The woman at the well didn’t understand much more than Nicodemus at first, but…in the light, she did better than Nicodemus in following Jesus’ lead toward greater understanding of who he is and what he represents, especially what he represents for her. For sure John is upsetting the expected order of things here; that is part of what’s going on; people of that time would not have expected a woman such as this one to be portrayed as becoming enlightened; the Pharisees, like Nicodemus, were supposed to be the ones in the know, but in the contrast of these two stories, Nicodemus pretty much stays in the dark while the light continues to grow around this woman.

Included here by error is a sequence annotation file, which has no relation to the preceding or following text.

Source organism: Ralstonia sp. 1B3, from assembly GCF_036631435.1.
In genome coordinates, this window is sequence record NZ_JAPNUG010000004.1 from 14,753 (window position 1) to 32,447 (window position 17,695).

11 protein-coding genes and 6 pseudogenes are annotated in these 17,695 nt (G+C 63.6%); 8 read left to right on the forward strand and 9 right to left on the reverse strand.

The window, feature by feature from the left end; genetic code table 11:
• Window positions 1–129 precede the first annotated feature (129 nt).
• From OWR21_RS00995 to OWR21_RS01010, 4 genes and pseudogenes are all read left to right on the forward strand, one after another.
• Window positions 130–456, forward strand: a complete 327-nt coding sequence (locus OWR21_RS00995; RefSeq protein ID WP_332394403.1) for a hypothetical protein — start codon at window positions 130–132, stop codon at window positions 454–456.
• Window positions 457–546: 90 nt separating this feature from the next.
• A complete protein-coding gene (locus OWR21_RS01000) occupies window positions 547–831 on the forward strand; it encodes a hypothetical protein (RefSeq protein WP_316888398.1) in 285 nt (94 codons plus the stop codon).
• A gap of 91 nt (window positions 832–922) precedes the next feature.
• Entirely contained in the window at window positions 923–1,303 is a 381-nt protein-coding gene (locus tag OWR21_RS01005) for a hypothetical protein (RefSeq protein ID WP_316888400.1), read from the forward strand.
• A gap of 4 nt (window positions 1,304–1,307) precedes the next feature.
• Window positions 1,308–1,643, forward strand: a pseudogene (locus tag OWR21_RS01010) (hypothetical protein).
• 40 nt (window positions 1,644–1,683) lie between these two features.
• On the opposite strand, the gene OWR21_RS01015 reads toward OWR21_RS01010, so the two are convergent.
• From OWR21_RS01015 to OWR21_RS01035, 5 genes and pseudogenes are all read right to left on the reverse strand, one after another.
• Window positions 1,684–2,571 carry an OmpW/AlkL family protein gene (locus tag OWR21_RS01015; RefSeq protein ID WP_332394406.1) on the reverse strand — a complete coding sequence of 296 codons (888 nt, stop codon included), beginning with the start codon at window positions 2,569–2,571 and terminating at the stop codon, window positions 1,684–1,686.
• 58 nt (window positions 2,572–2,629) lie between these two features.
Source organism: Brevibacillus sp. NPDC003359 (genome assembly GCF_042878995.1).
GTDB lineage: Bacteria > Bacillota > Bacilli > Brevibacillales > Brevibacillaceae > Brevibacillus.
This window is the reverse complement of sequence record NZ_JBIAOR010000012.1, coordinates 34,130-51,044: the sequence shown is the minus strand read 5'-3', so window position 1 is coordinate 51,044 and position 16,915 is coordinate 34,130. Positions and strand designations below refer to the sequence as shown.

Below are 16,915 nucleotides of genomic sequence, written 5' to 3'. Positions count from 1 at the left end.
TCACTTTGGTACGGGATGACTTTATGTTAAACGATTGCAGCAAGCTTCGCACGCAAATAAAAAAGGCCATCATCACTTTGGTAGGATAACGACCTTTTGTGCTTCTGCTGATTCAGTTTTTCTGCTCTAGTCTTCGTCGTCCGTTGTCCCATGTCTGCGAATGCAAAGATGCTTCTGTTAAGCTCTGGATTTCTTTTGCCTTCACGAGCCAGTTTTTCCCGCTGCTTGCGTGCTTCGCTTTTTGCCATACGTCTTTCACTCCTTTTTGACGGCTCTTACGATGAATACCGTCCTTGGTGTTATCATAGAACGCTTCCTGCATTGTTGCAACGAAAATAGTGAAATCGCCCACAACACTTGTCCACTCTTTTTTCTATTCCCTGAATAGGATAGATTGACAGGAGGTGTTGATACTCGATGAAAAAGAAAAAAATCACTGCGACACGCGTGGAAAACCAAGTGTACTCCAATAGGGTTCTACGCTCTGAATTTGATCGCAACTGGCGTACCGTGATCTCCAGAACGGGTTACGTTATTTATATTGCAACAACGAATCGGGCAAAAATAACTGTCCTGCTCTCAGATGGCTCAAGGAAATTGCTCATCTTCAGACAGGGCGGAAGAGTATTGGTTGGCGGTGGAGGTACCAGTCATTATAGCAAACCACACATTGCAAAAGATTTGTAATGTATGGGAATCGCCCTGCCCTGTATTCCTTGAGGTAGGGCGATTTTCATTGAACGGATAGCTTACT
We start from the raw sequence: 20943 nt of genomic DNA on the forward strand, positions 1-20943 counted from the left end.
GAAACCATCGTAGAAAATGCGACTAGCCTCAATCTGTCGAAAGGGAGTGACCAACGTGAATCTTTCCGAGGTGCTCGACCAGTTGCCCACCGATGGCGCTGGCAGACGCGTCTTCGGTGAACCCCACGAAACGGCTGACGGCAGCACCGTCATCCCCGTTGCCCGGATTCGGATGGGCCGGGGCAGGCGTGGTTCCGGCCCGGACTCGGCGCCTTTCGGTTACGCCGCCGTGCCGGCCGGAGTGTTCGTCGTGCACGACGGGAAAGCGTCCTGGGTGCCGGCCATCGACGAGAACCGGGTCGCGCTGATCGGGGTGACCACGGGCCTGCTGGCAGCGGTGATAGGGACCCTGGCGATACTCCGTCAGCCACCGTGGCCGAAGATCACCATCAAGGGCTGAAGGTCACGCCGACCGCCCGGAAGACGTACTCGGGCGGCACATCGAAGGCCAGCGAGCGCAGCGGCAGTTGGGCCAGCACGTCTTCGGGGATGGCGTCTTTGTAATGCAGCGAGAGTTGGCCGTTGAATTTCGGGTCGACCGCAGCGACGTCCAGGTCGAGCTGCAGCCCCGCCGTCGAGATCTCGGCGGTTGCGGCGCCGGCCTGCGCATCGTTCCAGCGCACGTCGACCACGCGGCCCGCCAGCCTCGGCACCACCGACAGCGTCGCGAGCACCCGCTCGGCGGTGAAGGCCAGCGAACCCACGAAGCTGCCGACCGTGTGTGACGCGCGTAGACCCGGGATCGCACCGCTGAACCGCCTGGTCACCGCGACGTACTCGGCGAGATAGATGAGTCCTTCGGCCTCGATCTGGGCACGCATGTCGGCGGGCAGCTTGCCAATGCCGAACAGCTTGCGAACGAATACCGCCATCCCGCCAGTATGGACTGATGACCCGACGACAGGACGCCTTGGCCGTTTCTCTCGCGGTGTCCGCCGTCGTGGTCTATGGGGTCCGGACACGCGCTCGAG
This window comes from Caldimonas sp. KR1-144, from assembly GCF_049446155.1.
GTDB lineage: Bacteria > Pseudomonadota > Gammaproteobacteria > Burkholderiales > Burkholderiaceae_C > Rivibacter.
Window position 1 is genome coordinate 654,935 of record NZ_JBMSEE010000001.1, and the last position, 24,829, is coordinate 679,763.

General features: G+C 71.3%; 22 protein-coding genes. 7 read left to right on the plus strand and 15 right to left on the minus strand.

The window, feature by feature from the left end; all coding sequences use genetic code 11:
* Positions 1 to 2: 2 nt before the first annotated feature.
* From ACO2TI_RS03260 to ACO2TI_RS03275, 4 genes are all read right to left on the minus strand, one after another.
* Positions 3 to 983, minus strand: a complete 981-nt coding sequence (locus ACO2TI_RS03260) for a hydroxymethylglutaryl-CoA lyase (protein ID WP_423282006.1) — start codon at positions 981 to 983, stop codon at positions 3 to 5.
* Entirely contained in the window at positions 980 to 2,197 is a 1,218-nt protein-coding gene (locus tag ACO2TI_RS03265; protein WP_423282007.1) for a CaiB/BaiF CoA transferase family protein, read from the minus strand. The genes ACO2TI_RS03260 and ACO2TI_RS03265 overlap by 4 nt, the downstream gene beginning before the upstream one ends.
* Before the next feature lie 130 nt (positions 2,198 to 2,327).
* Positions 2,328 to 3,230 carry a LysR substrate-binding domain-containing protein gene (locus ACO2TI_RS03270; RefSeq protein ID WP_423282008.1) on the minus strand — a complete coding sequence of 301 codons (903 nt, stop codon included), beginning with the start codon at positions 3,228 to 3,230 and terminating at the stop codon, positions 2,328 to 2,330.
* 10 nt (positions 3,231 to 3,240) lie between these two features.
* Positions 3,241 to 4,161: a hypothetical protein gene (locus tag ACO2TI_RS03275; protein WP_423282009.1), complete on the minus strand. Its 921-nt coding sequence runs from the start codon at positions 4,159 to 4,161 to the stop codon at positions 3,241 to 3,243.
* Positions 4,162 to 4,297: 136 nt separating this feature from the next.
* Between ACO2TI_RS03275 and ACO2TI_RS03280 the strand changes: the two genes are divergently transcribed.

When most of us hear the word Samaritan, the story of the Good Samaritan probably immediately comes to mind but to understand that story or this one you really need to have some idea of the ethnic, tribal hatred that existed between the Samaritans and Jews of that time. It’s always kind of confused me because I knew that Samaritans and Jews had once been closely related residents of the Promised Land. So why did they hate each other? As best as I can understand it though, here’s what happened. When Assyria conquered the Northern Kingdom of Israel in 721 BC, many of the residents of Samaria were deported and dispersed, spread around in other places outside of their homeland. Exile such as this was one tactic that the victors would use in those days to ensure that conquered peoples wouldn’t rise up again and cause trouble. So those taken into exile weren’t exactly prisoners, more like displaced persons living in a strange land separated from things that gave them religious and cultural identity.